The Queen of Zazzau - The First African Muslim Monarch
This is the story of the first African queen—a story of strength and courage.
In a male-dominated society, a young queen rose and ruled for 34 years.
Born in the 16th century in Zazzau, modern-day Nigeria, Amina became the leader of the largest Hausa tribe. From a young age, she trained as a warrior and gained the respect of the military.
Amina's mother, Bakwa of Turunka, was the founding ruler of Zazzau as a kingdom, one of many Hausa city-kingdoms involved in trade. The collapse of the Songhai empire left a gap in power that these city-states filled.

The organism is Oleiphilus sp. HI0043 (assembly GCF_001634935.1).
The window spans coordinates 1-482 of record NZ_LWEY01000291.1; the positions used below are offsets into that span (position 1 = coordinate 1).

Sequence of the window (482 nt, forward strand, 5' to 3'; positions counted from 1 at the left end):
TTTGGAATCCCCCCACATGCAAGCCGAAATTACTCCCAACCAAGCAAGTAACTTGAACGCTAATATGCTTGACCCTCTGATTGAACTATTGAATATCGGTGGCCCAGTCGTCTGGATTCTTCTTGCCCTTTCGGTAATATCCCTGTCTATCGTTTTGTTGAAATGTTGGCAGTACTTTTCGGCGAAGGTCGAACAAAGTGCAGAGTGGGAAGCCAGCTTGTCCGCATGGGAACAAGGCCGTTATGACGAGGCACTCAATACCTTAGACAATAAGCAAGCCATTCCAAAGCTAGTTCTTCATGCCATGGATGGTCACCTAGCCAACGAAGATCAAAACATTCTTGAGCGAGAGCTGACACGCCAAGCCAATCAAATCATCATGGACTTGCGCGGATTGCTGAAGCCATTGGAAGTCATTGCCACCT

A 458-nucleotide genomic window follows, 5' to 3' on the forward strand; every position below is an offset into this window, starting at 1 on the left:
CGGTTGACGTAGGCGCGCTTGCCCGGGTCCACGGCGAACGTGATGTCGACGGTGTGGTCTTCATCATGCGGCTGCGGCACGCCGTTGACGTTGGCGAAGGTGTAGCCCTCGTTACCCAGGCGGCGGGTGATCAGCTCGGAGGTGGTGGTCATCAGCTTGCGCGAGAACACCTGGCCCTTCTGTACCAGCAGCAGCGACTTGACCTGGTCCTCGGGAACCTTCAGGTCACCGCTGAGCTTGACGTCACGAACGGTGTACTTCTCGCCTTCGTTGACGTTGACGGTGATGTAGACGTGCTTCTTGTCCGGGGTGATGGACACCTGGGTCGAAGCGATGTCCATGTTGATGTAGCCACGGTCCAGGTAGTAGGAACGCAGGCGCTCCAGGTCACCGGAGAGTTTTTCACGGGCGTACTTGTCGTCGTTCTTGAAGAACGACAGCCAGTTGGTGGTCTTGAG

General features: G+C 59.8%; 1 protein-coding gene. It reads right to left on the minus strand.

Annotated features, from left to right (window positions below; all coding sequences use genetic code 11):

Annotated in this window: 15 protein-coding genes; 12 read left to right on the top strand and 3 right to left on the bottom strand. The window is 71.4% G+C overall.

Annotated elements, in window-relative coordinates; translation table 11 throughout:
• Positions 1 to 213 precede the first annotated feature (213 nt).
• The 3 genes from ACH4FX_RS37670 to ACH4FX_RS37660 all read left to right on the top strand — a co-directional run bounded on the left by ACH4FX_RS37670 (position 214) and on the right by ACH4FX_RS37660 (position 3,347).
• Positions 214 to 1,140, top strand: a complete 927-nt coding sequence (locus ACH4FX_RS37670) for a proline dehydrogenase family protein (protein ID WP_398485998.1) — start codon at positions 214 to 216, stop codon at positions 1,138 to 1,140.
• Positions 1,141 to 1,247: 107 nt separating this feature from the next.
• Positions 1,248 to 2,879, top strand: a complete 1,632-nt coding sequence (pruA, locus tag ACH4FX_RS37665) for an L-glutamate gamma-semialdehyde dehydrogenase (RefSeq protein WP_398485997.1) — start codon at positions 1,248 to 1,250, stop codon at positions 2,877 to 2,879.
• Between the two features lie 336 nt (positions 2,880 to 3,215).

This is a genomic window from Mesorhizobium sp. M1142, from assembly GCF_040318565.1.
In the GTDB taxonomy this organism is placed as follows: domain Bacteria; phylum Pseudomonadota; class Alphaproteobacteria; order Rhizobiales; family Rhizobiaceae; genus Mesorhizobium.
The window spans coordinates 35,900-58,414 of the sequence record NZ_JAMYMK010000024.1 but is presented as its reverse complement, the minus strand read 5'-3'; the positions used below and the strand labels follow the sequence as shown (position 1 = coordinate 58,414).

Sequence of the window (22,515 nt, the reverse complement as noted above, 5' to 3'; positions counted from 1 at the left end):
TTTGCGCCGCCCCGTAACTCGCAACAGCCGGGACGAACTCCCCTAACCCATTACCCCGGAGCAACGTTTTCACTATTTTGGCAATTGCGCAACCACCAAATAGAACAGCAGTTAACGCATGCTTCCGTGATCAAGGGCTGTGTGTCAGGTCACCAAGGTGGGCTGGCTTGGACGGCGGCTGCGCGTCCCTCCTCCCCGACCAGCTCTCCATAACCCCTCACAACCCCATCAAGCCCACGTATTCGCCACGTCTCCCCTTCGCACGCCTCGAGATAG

Following her brother's death, Amina became queen. After three months, she led armies of over 20,000 men expanding the territory of Zazzau to its largest size, securing clear routes of passage for trade to the region.
She also introduced metal body armour and helmets to the Zazzau military. She will live on as the first woman to rule an African kingdom. The brave and talented leader died 34 years after becoming queen and is commemorated to this day, with many educational institutions bearing her name.